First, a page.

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The question that anyone tries to answer when reviewing a new building or public space is: How well does it work? Often, the answer is complicated (which is why design criticism exists). But for the first phase of The Wharf, the $2 billion mega-development by Hoffman-Madison on the Southwest waterfront, the better question to ask is: How well does it not work? This isn’t snark: Stan Eckstut, the architect responsible for its master plan, says that was his goal.

“I really did not want symmetry and order,” Eckstut told me, sitting across a table in the still-unscuffed lobby of the Canopy by Hilton on 7th Street SW. “Where people love being are places like where I live, the West Village in New York. They don’t work, and they’re really congested, and nobody can figure out how to get from here to there.” Happy dysfunction, in his view, defines a real city.

Eckstut, a principal with the firm Perkins Eastman, and his colleagues set the parameters for the design of 2 million square feet of new construction plus some 10 acres of public space. The area includes streets, squares, piers, and a park. For the most part, they kept the parameters light. Architects who were designing individual buildings—the brain trust included Handel Architects, SmithGroupJJR, WDG Architecture, Cunningham Quill Architects, and Perkins Eastman itself—were asked to focus on the ground level and get creative with the corners, since that’s what people see. Each building needed to have its own identity and simultaneously play nice with neighboring buildings, Eckstut says. “Don’t try to be like your next-door neighbor, but don’t try to outdo and outgun and dominate your neighbor,” is how he puts it.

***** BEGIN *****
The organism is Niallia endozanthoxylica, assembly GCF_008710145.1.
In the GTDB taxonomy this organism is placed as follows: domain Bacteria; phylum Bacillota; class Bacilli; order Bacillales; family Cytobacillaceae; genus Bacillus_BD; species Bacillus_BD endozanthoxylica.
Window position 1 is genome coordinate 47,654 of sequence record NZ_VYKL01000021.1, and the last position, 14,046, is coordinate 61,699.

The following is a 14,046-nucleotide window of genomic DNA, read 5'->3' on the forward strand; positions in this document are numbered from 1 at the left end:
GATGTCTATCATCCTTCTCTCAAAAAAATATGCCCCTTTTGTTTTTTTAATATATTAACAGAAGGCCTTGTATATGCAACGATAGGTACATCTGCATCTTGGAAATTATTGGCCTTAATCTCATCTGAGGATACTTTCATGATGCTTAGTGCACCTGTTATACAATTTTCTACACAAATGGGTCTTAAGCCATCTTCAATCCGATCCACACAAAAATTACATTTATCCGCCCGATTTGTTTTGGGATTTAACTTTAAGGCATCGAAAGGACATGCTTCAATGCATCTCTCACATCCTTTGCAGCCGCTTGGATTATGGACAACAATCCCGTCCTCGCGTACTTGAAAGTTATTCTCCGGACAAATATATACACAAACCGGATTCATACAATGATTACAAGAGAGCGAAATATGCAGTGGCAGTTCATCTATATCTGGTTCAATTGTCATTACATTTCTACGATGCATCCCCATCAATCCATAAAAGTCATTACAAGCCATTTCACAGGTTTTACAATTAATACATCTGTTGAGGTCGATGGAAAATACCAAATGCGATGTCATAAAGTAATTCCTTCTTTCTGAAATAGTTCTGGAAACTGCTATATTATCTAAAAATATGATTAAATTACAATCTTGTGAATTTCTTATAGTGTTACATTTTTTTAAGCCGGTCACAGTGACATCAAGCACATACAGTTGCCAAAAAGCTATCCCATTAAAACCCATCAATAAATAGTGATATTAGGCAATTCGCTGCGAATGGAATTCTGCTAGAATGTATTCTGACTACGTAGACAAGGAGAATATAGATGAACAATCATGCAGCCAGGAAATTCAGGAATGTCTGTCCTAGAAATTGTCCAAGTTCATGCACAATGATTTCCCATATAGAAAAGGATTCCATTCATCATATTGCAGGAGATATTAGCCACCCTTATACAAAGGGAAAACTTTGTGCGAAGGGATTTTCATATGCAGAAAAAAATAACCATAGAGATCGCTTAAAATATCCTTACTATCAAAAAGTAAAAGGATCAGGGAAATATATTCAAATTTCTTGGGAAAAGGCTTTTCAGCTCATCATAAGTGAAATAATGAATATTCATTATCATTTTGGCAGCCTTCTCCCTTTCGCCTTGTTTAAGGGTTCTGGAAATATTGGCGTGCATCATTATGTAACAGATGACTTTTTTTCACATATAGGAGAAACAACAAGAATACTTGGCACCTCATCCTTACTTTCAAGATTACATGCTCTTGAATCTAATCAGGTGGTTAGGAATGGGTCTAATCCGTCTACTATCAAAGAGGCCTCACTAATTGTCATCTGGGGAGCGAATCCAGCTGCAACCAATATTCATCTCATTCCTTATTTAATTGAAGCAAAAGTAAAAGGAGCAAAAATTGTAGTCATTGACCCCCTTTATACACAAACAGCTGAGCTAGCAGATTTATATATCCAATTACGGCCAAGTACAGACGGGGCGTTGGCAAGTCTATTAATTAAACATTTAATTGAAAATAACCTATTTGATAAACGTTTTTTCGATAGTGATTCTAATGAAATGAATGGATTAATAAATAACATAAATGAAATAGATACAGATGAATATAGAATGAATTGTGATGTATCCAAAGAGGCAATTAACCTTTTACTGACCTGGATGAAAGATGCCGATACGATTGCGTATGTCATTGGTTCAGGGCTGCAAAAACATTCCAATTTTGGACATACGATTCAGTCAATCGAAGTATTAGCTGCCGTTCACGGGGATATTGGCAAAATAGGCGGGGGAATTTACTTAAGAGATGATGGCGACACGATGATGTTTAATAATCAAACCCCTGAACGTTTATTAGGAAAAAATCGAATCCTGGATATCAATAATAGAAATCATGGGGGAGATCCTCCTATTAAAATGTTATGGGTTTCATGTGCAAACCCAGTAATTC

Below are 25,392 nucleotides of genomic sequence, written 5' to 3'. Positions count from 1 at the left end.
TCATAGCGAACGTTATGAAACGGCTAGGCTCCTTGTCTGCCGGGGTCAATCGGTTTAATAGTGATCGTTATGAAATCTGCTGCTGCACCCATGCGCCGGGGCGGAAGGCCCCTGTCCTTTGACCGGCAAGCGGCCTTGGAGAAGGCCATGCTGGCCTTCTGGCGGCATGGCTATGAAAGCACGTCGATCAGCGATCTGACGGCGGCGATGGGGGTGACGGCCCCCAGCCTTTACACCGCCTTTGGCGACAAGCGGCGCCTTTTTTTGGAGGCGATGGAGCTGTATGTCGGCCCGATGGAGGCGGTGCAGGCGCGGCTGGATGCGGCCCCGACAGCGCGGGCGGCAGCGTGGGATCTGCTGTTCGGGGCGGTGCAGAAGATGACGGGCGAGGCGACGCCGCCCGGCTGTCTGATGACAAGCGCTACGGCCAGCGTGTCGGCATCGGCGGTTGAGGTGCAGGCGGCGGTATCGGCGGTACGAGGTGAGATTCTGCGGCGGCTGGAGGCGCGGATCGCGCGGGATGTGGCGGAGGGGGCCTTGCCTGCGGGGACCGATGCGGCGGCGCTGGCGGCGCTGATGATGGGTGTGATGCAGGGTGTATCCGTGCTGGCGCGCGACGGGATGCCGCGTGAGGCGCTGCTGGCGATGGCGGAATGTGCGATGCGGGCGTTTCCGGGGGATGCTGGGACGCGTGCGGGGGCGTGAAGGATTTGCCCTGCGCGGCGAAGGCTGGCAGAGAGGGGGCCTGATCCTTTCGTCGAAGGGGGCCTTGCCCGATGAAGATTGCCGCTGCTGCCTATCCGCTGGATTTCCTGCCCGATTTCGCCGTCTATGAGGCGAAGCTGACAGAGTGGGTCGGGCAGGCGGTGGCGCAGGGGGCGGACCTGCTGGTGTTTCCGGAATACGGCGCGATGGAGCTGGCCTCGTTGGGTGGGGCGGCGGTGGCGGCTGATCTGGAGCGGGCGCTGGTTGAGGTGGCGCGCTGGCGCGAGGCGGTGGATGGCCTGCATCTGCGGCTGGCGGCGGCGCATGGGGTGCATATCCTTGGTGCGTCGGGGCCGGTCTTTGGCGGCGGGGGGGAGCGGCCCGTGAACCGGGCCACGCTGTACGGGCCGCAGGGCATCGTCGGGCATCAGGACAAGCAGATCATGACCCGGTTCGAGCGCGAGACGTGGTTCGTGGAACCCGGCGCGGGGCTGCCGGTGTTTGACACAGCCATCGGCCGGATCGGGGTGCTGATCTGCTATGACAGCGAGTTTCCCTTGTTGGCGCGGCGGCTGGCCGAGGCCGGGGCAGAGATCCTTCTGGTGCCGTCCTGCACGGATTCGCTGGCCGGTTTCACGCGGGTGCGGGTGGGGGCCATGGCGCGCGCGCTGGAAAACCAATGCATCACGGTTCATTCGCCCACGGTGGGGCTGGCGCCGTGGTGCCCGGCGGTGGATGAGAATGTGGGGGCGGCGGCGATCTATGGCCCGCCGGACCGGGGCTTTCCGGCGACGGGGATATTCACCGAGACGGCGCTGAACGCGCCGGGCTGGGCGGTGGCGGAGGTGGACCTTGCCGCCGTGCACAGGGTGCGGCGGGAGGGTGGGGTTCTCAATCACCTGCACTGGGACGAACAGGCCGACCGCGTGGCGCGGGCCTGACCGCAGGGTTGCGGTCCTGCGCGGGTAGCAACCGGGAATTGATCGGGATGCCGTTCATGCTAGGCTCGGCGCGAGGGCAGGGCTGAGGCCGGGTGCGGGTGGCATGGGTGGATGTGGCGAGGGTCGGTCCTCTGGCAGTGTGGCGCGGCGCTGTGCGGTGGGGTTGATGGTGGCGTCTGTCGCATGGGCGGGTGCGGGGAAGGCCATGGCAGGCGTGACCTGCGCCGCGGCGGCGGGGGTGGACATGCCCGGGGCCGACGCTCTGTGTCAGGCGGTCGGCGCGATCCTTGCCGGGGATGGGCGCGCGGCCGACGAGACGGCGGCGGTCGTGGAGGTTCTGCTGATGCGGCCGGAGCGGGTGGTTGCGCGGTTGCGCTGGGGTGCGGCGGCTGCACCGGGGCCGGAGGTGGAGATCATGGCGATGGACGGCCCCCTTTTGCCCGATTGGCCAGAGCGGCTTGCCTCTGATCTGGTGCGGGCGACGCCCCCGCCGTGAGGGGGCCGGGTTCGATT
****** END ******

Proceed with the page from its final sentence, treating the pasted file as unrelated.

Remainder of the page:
The negative spaces between and around the buildings interested Eckstut more, and he violated a few pieties of D.C. planning in his quest for controlled chaos. Instead of putting a park next to the water, he opted for a street—with cars. That raised eyebrows at D.C.’s federal design-review boards. He was trying to avoid creating a dead zone, he explains. “If you make spaces too big, [people] won’t walk; they’re going to think everything’s far away.”

He applied the same reasoning to sight lines into and through the district. Unobstructed “view corridors” are sacrosanct in the city of Pierre L’Enfant, but Eckstut’s instinct is to fill them up. “I don’t believe in view corridors too much,” he told me. (I half-expected lightning to strike, but nothing happened.) The Wharf’s large central square, on 9th Street SW, is anchored and partly filled by a two-story building clad in rough stone.

This love of congestion carries over to other parts of The Wharf. Mews, or secondary streets, cut vertically and horizontally through the site. An alley slices at an angle from Maine Avenue SW down to the water’s edge. While hardly as cramped as the streets of a medieval city, these narrower passages contrast with the sense of openness out on the new piers, all four of them, which reach like long fingers into the channel.  

Wharf Street SW, the 60-foot-wide spine of the development along the river, is D.C.’s first shared street, or what the Dutch call a woonerf. Rather than lanes, it has zones, indicated by subtly different patterns of gray paving: a promenade, with trees closest to the water; the street proper, mixing people and cars in the middle; and then an outdoor-seating zone for restaurants. Although bands of contrasting paving and a metal drainage grate delineate the zones, they mostly blend into each other, and pedestrians rule the whole street. The trick to taming cars in the city, Eckstut says, is not to exclude them outright, but to favor pedestrians so much in the street design that drivers proceed with caution.